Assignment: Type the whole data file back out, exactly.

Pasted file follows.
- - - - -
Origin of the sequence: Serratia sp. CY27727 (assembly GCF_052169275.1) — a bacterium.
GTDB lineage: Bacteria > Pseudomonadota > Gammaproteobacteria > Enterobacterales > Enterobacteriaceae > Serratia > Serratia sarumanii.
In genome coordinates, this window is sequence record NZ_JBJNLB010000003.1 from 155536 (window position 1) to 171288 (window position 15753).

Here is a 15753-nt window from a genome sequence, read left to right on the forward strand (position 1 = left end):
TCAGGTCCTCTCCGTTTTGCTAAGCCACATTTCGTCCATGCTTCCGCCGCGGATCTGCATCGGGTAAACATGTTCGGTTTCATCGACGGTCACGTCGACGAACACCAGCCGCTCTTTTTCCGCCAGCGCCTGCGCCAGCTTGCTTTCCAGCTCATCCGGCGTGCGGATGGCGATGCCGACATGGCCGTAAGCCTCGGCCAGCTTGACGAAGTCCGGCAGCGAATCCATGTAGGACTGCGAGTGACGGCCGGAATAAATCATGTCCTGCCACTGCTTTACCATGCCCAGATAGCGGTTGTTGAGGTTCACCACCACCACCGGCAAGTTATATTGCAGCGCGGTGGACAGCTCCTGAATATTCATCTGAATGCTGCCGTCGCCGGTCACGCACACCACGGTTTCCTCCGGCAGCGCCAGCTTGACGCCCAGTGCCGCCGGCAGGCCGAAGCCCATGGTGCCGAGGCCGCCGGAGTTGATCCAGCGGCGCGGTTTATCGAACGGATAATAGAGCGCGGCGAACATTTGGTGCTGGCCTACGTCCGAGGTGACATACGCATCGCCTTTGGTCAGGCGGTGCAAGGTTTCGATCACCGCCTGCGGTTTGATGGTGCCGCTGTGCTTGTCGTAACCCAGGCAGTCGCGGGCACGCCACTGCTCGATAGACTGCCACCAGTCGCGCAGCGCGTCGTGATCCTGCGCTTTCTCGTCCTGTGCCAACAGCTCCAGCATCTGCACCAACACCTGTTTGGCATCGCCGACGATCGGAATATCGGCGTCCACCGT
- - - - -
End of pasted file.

Origin of the sequence: Serratia sp. CY27727 (assembly GCF_052169275.1) — a bacterium.
GTDB lineage: Bacteria > Pseudomonadota > Gammaproteobacteria > Enterobacterales > Enterobacteriaceae > Serratia > Serratia sarumanii.
In genome coordinates, this window is sequence record NZ_JBJNLB010000003.1 from 155536 (window position 1) to 171288 (window position 15753).

Here is a 15753-nt window from a genome sequence, read left to right on the forward strand (position 1 = left end):
TCAGGTCCTCTCCGTTTTGCTAAGCCACATTTCGTCCATGCTTCCGCCGCGGATCTGCATCGGGTAAACATGTTCGGTTTCATCGACGGTCACGTCGACGAACACCAGCCGCTCTTTTTCCGCCAGCGCCTGCGCCAGCTTGCTTTCCAGCTCATCCGGCGTGCGGATGGCGATGCCGACATGGCCGTAAGCCTCGGCCAGCTTGACGAAGTCCGGCAGCGAATCCATGTAGGACTGCGAGTGACGGCCGGAATAAATCATGTCCTGCCACTGCTTTACCATGCCCAGATAGCGGTTGTTGAGGTTCACCACCACCACCGGCAAGTTATATTGCAGCGCGGTGGACAGCTCCTGAATATTCATCTGAATGCTGCCGTCGCCGGTCACGCACACCACGGTTTCCTCCGGCAGCGCCAGCTTGACGCCCAGTGCCGCCGGCAGGCCGAAGCCCATGGTGCCGAGGCCGCCGGAGTTGATCCAGCGGCGCGGTTTATCGAACGGATAATAGAGCGCGGCGAACATTTGGTGCTGGCCTACGTCCGAGGTGACATACGCATCGCCTTTGGTCAGGCGGTGCAAGGTTTCGATCACCGCCTGCGGTTTGATGGTGCCGCTGTGCTTGTCGTAACCCAGGCAGTCGCGGGCACGCCACTGCTCGATAGACTGCCACCAGTCGCGCAGCGCGTCGTGATCCTGCGCTTTCTCGTCCTGTGCCAACAGCTCCAGCATCTGCACCAACACCTGTTTGGCATCGCCGACGATCGGAATATCGGCGTCCACCGT